3. Information safety

The use of AI must be done in a HIPPA-compliant manner to help protect patient information. Since AI collects information to “learn,” privacy safeguards need to be developed to help safeguard patient information. Over time, we will develop ways to safeguard data better, but in the meantime, it is important to be vigilant.

4. AI fakes

Unfortunately, AI fakes are a threat to all. AI can be used to mimic human voices and even human likenesses. As a result, bad actors can use the technology to manipulate or even scam people.
The rise of deep fakes, where AI is used to create a video that looks and sounds like a real person to spread false information or to falsely portray them is also an issue. This can translate to scammers pretending that they are calling from a doctor’s office to collect a “payment” that the patient never owed.

5. A new challenge for optometry schools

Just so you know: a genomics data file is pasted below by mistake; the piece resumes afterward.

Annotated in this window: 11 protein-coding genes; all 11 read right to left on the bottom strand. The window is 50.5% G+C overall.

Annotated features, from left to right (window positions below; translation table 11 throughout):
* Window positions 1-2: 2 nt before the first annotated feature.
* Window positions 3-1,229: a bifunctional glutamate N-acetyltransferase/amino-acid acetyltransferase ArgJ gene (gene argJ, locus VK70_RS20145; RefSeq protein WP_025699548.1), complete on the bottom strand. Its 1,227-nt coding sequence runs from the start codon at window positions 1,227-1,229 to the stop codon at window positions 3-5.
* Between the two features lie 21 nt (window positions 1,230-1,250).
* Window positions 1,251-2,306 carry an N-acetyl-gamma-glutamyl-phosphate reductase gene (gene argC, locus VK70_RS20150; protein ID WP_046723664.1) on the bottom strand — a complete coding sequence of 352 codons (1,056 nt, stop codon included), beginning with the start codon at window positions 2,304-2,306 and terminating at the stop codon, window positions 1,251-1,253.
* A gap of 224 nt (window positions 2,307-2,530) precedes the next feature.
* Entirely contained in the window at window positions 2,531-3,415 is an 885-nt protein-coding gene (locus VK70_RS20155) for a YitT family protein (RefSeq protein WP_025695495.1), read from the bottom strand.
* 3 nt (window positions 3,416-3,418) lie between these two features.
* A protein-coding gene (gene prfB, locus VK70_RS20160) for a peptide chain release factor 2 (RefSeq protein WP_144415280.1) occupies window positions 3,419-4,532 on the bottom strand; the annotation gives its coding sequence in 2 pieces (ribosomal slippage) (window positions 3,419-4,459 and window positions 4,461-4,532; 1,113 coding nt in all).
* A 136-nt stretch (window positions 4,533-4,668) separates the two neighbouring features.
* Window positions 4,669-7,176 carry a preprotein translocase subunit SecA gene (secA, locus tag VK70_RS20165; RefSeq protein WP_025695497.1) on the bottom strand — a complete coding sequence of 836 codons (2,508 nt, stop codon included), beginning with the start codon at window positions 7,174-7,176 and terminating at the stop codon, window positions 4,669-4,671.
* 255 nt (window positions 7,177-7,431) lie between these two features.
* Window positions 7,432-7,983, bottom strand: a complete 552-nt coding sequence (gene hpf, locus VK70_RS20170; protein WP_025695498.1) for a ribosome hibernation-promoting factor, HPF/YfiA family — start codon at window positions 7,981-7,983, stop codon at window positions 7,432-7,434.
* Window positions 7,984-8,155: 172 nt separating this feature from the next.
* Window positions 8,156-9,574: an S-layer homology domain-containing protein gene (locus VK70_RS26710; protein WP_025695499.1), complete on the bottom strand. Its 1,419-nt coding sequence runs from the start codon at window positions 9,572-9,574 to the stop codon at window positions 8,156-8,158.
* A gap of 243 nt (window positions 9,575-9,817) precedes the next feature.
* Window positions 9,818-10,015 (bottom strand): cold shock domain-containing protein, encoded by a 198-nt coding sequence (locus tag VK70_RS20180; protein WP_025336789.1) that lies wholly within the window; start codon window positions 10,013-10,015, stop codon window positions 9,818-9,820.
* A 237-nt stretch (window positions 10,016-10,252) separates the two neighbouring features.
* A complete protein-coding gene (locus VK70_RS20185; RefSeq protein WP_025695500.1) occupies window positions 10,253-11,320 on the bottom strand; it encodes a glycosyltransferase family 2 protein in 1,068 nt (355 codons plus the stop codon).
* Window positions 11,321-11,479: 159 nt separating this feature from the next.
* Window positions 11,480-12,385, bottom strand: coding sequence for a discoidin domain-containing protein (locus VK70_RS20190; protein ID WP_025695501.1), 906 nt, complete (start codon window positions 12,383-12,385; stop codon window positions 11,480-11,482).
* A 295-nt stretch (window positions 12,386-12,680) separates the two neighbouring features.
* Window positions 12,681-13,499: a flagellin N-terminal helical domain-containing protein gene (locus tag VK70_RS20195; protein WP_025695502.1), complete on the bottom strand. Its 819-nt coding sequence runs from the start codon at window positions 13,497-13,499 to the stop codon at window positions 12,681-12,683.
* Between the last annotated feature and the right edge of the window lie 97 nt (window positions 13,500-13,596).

AI has made it easier than ever to create emails, articles, and even reports. AI can provide an amazing framework and guidelines for students who may feel lost at the beginning of a written assignment. However, students may be tempted to simply copy and paste AI-generated text in order to save themselves time.
In January of 2023, a program was introduced to help detect AI-generated content, which can help teachers distinguish AI-written work from that of their students. However, this app has not been tested.8

Final thoughts

Though AI is not new, it has recently returned to the spotlight with the potential to help eyecare professionals. The popularity of AI has motivated tech companies to continue their advances.